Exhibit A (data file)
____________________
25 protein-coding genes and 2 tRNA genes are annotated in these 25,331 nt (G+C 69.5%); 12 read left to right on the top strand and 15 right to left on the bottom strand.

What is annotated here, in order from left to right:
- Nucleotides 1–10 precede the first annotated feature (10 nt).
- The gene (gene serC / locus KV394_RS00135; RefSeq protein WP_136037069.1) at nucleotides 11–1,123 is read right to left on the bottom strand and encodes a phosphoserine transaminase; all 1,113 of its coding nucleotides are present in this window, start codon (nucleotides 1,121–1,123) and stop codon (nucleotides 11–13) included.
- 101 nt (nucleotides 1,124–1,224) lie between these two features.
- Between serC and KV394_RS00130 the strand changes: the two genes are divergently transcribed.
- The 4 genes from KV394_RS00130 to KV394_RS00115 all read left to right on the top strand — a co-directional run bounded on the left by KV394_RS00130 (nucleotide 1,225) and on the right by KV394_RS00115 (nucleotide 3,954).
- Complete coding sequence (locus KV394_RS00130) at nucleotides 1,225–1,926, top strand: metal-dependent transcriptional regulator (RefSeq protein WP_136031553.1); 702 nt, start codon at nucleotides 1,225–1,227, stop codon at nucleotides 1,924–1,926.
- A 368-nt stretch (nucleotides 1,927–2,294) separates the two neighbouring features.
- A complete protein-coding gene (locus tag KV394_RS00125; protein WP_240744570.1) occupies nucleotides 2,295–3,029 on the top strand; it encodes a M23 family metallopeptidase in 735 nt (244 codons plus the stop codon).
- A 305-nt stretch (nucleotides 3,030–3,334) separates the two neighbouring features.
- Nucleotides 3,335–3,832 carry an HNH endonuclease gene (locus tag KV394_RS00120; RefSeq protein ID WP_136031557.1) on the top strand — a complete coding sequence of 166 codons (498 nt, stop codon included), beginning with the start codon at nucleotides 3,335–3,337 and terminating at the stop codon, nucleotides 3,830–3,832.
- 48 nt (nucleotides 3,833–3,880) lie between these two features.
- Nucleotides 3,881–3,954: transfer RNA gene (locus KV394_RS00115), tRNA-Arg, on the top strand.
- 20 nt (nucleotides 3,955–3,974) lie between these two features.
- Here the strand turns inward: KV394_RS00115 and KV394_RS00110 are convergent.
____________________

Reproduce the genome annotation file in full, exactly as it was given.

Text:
25 protein-coding genes and 2 tRNA genes are annotated in these 25,331 nt (G+C 69.5%); 12 read left to right on the top strand and 15 right to left on the bottom strand.

What is annotated here, in order from left to right:
- Nucleotides 1–10 precede the first annotated feature (10 nt).
- The gene (gene serC / locus KV394_RS00135; RefSeq protein WP_136037069.1) at nucleotides 11–1,123 is read right to left on the bottom strand and encodes a phosphoserine transaminase; all 1,113 of its coding nucleotides are present in this window, start codon (nucleotides 1,121–1,123) and stop codon (nucleotides 11–13) included.
- 101 nt (nucleotides 1,124–1,224) lie between these two features.
- Between serC and KV394_RS00130 the strand changes: the two genes are divergently transcribed.
- The 4 genes from KV394_RS00130 to KV394_RS00115 all read left to right on the top strand — a co-directional run bounded on the left by KV394_RS00130 (nucleotide 1,225) and on the right by KV394_RS00115 (nucleotide 3,954).
- Complete coding sequence (locus KV394_RS00130) at nucleotides 1,225–1,926, top strand: metal-dependent transcriptional regulator (RefSeq protein WP_136031553.1); 702 nt, start codon at nucleotides 1,225–1,227, stop codon at nucleotides 1,924–1,926.
- A 368-nt stretch (nucleotides 1,927–2,294) separates the two neighbouring features.
- A complete protein-coding gene (locus tag KV394_RS00125; protein WP_240744570.1) occupies nucleotides 2,295–3,029 on the top strand; it encodes a M23 family metallopeptidase in 735 nt (244 codons plus the stop codon).
- A 305-nt stretch (nucleotides 3,030–3,334) separates the two neighbouring features.
- Nucleotides 3,335–3,832 carry an HNH endonuclease gene (locus tag KV394_RS00120; RefSeq protein ID WP_136031557.1) on the top strand — a complete coding sequence of 166 codons (498 nt, stop codon included), beginning with the start codon at nucleotides 3,335–3,337 and terminating at the stop codon, nucleotides 3,830–3,832.
- 48 nt (nucleotides 3,833–3,880) lie between these two features.
- Nucleotides 3,881–3,954: transfer RNA gene (locus KV394_RS00115), tRNA-Arg, on the top strand.
- 20 nt (nucleotides 3,955–3,974) lie between these two features.
- Here the strand turns inward: KV394_RS00115 and KV394_RS00110 are convergent.